The development of the 300 million tonnes of the very heavy oil in south Trinidad known as tar sands may actually become a possibility in due course now that energy and energy industries minister, Nicole Olivierre, has spoken on the matter – the first time any minister has mentioned this for the last five years. 

She did so in her feature address to the Trinidad and Tobago Section of the Society of Petroleum Engineers (SPE) conference in mid- June, when she noted that the country had to undertake “sustained monetisation” of all its energy resources, “including tar sands”. 

This was, no doubt, music to the ears of mining geologist Herbert (“Billy”) Sukhu, who has been virtually a lone voice in the wilderness on this subject over the years. 

Ms. Olivierre’s predecessor, Kevin Ramnarine, never took the idea of tar sands development seriously, probably sensitive to the likely environmental effects of extraction, though Mr. Sukhu insists those effects are exaggerated. 

The minister made reference to tar sands as part of a host of activities she intended to undertake in the energy sector (see other story in this issue), so it is not clear how she will prioritise this matter – but having been thrown the bait, Sukhu will almost certainly be biting on it furiously. He does have the government’s investment-promotion firm, investTT, on his side, since it signed a memorandum of understanding (MOU) with his company, Geominex Resources, which says that the agency will “facilitate approval to conduct a full socio-economic and environmental impact assessment in the development of Trinidad and Tobago’s tar sands south of the region of La Brea for the production of crude oil.”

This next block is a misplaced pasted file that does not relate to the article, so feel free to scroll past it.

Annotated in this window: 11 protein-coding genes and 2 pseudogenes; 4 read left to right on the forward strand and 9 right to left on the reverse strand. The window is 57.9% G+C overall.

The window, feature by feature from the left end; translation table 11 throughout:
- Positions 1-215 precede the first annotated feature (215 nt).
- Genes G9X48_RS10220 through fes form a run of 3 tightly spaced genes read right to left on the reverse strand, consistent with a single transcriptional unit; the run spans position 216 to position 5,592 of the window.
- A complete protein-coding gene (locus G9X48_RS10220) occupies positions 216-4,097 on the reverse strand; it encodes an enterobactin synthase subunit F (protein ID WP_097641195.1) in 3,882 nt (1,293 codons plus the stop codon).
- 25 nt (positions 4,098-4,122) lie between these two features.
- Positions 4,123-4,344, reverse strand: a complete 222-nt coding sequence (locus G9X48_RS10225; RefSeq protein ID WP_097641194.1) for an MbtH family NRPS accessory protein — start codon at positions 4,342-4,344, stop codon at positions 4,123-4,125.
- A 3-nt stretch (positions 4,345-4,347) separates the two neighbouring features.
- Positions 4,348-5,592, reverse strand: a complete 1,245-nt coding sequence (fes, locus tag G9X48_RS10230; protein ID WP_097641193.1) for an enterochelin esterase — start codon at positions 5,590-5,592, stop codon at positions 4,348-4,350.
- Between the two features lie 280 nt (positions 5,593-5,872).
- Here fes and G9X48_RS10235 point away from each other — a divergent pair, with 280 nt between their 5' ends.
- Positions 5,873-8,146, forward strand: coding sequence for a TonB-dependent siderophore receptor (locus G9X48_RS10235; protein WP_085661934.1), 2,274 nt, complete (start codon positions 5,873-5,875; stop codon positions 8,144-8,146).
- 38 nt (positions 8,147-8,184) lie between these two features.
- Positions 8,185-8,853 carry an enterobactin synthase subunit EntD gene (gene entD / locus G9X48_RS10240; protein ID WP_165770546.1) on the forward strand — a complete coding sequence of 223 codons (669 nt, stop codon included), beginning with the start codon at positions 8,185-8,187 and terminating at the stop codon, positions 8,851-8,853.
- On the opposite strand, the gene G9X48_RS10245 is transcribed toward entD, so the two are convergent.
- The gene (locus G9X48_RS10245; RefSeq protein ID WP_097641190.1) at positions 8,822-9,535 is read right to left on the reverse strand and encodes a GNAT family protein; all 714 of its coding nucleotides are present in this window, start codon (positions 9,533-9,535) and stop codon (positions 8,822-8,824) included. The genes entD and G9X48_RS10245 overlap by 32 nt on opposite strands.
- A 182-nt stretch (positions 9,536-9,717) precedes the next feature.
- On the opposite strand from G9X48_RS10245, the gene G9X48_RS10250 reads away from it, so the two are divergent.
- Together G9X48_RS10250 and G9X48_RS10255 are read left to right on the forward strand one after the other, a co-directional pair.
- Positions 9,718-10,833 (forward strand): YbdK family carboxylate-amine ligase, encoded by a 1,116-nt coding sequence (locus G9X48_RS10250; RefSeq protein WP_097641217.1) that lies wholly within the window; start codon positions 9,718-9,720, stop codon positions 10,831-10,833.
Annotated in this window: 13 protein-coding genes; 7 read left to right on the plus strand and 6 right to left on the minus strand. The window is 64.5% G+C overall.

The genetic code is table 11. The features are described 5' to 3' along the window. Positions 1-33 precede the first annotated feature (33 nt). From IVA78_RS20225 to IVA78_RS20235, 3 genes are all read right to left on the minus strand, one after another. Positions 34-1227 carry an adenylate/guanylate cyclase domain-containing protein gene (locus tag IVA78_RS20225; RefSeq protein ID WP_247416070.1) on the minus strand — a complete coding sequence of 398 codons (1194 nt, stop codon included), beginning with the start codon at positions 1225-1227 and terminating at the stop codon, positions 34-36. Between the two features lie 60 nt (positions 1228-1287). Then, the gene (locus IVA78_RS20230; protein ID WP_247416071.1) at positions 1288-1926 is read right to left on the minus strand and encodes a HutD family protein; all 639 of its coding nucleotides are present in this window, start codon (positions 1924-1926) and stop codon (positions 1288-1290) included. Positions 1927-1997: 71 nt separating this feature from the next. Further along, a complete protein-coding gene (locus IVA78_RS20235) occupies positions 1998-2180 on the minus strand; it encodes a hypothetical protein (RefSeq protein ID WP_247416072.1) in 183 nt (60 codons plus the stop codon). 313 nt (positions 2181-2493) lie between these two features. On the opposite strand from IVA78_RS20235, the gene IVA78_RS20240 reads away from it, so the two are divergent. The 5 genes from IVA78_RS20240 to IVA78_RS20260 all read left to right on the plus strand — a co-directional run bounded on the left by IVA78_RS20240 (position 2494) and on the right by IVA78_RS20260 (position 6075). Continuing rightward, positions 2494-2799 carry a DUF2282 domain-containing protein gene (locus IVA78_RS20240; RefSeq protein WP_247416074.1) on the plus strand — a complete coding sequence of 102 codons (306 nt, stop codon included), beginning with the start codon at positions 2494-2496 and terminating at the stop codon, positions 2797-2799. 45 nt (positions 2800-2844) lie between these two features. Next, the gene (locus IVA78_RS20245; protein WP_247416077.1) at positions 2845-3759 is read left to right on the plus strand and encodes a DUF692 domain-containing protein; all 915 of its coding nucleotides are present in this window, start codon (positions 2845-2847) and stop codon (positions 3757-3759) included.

Sukhu firmly believes that as much as 30,000 barrels of crude a day (b/d) could initially result from tar sands development, building up to 60,000 b/d over time. In a situation where crude output from conventional reservoirs is declining, any production boost should be wholeheartedly welcomed. He has currently teamed up with a UK company “to examine their possible role and participation in the integrated development approach.” 

Since the cost of extracting tar sands and then turning them into conventional crude for refining is obviously much higher than regular drilling – as done almost every day in the south Trinidad oil patch – an oil price which can cover those costs and return a margin is obviously needed. 

Sukhu believes a price “above US$20 a barrel” could be economic. Since the price is currently close to US$50 a barrel, cost should not be a deterrent for tar sands development. His favoured approach, which the minister might find a good guide, is “to implement two 30,000 b/d tar sands projects, ramped up in stages as new facilities are added, resembling a manufacturing production profile similar to the Atlantic LNG project.” 

Sukhu has accused “the energy ministry” of being the chief factor in “delaying or preventing the approval of the tar sands project”, by which he means the public servants employed there. This suggests that the minister herself will have to take the lead in this matter.